International UN Volunteer Ines Rodrigues (with the green mask) analyzing COVID-19 samples in Sao Tome and Principe national laboratory.
International UN Volunteer Ines Rodrigues (with the green mask) analyzing COVID-19 samples in Sao Tome and Principe national laboratory.
genderequality, UNWomen, InternationalWomenDay, COVID-19, CoronaPandemic

UN Volunteers lead steps toward gender equality

In 2020 The United Nations Volunteers (UNV) programme achieved gender parity among all deployed UN Volunteers. As frontline responders or communications experts, national or international - these women UN Volunteers are making critical contributions to the fight against COVID-19. Here are some faces behind promoting gender equality amidst the pandemic in West and Central Africa. 

Joanna Gbotoe is a Liberian nurse serving at The United Nations Organization Stabilization Mission in the Democratic Republic of the Congo (MONUSCO) in the medical section. Since the beginning of the COVID-10 outbreak, she has played a key role in the Mission regarding prevention activities. Her work involves detecting suspected cases, providing essential treatment, helping in decontamination, and coordinating patient's evacuation.

"Working as a frontline nurse during this COVID-19 pandemic is very challenging because we are at a greater risk of being infected as we deal directly with the disease. However, with the support from family and friends at large, I learned to overcome and build resilience which has kept me going". 


The same determination brought International UN Volunteer Public Health Specialist Inês Rodriques from Portugal to Sao Tome to join the COVID Response Plan led by UNDP (United Nations Development Programme).

"As a biochemist, I am helping the National Reference Laboratory team on processing and analyzing samples for COVID-19 and other pathologies such as tuberculosis and HIV. Furthermore, I am strengthening the national laboratory capacities with my support in the laboratory management, and on-the-job training to establish a quality assurance system." 

Like Joanna and Ines, over 114 women volunteers are on the front lines of the COVID-19 crisis in West and Central Africa. According to the UN Secretary-General's Report for CSW65[1], women are providing essential services, but in many countries, they carry double burdens and resources are being depleted. 

The pandemic has intensified pre-existing inequalities and is threatening to reverse the gains of past decades. Prudentienne MUSABYIMANA from Rwanda is volunteering to act against this threat. She is assigned with the World Health Organization (WHO) in Congo Brazaville as a UN Volunteer, Violence and Injuries Prevention Officer.  

"As Gender Specialist, I am confronted daily with the negative consequences that the pandemic has on women and girls and its impact on gender equality. I thought that operating in my country of origin was not enough, so to expand my support I decided to become an international UN Volunteer and bring my experience and expertise to international tables to promote gender equality and diversity." Prudentienne MUSABYIMANA, international UN Volunteer, Gender Specialist with WHO.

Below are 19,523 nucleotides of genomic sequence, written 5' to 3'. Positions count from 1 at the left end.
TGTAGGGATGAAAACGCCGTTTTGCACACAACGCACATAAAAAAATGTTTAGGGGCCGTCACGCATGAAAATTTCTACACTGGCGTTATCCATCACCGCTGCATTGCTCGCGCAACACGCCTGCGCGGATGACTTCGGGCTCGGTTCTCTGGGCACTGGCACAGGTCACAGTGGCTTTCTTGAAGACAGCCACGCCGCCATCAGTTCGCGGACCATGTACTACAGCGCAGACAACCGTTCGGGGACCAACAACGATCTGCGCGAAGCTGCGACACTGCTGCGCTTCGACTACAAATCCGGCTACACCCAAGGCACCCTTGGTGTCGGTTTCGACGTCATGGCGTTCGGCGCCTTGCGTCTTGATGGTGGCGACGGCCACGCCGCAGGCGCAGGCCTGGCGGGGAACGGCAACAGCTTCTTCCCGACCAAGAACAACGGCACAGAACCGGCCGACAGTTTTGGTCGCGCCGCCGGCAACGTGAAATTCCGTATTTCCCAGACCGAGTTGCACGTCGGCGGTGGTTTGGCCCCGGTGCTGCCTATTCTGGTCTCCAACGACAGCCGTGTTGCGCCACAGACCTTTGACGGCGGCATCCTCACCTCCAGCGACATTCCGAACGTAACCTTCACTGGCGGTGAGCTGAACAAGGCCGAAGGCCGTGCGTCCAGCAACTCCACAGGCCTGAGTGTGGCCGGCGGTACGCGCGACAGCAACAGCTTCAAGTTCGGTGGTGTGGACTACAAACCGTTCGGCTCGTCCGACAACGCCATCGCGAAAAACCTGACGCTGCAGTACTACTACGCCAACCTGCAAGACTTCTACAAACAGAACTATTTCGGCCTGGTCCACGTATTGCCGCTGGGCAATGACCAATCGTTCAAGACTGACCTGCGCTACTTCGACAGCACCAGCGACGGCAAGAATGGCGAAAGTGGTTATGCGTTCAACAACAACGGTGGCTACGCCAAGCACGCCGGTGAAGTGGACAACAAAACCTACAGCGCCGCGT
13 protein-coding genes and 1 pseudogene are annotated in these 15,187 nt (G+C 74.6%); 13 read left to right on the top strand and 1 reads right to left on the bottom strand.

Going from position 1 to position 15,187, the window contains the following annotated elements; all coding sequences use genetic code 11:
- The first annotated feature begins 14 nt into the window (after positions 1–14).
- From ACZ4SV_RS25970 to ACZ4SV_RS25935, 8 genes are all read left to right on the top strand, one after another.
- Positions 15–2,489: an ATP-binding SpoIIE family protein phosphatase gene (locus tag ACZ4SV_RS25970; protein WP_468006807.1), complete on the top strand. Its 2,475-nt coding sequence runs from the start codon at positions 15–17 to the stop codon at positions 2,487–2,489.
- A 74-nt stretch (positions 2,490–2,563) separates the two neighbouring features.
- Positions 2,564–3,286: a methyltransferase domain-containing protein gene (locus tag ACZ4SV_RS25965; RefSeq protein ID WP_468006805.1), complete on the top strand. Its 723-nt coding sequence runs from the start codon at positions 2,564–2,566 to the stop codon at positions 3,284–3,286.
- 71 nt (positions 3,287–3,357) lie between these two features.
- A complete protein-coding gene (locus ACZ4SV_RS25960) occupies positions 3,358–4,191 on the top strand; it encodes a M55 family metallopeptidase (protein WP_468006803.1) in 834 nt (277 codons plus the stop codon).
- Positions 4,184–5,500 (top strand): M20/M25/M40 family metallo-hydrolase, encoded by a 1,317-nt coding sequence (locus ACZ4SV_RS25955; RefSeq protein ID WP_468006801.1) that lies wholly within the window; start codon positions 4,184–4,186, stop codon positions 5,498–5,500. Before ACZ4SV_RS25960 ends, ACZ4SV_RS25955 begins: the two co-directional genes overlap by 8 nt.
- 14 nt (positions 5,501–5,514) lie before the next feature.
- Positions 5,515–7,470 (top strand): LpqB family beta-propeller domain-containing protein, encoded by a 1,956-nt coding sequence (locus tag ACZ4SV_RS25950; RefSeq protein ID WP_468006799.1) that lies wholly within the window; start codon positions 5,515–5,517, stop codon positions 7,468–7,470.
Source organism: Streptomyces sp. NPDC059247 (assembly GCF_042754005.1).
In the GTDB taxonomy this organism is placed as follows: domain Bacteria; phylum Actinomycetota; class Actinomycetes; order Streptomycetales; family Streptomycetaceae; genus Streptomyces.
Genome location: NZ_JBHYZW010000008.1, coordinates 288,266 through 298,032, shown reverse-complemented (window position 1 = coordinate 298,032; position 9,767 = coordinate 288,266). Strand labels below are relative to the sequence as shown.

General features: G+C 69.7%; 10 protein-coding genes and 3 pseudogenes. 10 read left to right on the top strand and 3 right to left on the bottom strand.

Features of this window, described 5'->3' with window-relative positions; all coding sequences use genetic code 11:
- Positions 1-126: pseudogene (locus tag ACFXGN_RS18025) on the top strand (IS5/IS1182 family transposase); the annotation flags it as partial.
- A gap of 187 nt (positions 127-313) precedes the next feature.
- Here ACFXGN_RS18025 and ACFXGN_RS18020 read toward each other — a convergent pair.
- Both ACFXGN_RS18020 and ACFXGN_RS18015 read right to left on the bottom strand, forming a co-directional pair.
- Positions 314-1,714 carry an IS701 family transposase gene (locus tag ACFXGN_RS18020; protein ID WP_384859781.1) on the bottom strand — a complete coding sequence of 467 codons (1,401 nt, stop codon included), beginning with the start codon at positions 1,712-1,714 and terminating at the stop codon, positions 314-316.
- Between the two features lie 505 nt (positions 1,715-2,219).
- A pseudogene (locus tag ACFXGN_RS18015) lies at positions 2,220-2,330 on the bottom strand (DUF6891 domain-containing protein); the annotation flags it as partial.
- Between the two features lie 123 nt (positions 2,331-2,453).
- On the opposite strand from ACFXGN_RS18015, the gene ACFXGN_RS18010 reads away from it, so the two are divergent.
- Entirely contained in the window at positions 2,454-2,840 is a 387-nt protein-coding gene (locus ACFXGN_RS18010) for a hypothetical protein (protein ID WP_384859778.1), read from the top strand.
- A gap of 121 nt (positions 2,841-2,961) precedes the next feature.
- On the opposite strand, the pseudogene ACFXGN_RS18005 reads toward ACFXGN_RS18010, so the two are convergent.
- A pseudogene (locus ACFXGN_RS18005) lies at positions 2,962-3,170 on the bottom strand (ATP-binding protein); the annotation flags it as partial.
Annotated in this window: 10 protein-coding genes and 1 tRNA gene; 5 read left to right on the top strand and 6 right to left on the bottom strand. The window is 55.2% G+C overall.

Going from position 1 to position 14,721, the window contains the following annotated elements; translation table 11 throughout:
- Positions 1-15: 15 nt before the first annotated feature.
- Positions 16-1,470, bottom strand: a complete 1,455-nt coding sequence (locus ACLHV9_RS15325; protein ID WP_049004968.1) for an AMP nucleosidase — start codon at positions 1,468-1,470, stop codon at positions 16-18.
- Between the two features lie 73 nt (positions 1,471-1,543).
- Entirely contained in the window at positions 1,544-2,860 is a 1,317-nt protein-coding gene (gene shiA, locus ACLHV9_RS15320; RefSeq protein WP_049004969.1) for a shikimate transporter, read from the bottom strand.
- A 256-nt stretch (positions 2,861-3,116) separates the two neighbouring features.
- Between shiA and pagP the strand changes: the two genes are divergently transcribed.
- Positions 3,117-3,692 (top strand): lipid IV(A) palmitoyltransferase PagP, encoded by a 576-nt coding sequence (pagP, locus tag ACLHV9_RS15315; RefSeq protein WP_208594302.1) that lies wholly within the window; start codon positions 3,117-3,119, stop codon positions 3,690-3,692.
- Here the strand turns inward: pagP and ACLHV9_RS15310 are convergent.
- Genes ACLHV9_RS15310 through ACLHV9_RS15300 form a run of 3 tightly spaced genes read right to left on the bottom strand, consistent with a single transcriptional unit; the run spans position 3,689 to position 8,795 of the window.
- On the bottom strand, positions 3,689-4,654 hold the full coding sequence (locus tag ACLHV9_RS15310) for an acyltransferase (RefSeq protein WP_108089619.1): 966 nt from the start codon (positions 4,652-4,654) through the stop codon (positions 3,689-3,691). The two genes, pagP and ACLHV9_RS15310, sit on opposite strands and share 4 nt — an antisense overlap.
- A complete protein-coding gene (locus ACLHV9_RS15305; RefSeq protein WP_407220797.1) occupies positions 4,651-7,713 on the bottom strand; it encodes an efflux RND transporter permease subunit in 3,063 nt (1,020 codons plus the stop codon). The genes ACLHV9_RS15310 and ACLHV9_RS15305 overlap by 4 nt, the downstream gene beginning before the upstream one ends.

Prudentienne provides technical support to mainstream gender in development programs to meet women's needs in times of COVID-19. She is continually building and raising awareness of health service providers through remote training and meeting sessions. She is one of the 100 women UN Volunteers recruited under the African Women Champions initiative to improve health and gender equality on the continent. 

In Nigeria, two national women UN Volunteers support UN Women to implement a Women Empowerment Hub established in Maiduguri to help Internally Displaced Women regain a decent livelihood with income-generating revenues. They have helped more than 150 women acquire different work skills, such as cap and shoemaking and hand fan production. Similarly, 300 internally displaced women from Burkina Faso have been empowered through market agriculture and soap making, with the support of international UN Volunteer Deborah Benja.

Celebrating the 44th International Women's Day is also an opportunity to pay tribute to male UN Volunteers who are empowering women through their assignments. Among them is Amadou Ba, one of the 20 Community UN Volunteers working with UNDP on the “COVID 19 Platform” project[2] implemented in Senegal to support vulnerable groups affected by the pandemic. Amadou is working with more than 250 women from the commune of Ndiaffate.

“I helped the women apply for funding through the UNDP platform. Once their request was accepted, I then organized them into economic interest groups. Among the 250 women, 67 are working on market agriculture, 66 on milk processing, 22 on soap production, and the others on retail business. I am on the ground every day to monitor their activities. I teach them how to manage their funds, how to save money, and how to improve their productivity. Seeing how efficient, motivated and committed these women are makes me think that empowering a woman is about empowering the world," Amadou states. 


25 years after the Beijing Platform for Action was adopted and six years after the SDGs and Goal 5 were agreed upon as part of the 2030 Agenda, no country has achieved gender equality. More and more women are accessing high-level positions but progress is too slow to reach gender parity (50/50) in many professions.


[1] The sixty-fifth session of the Commission on the Status of Women

[2] The Project "Platform COVID 19 for the support to vulnerable groups' productive sector" is implemented by UNDP in partnership with the Ministry of Trade and Small and Medium Enterprises through ADEPME and UNDP, FAO, UNIDO, UNCDF, UNFPA, and UNWOMEN.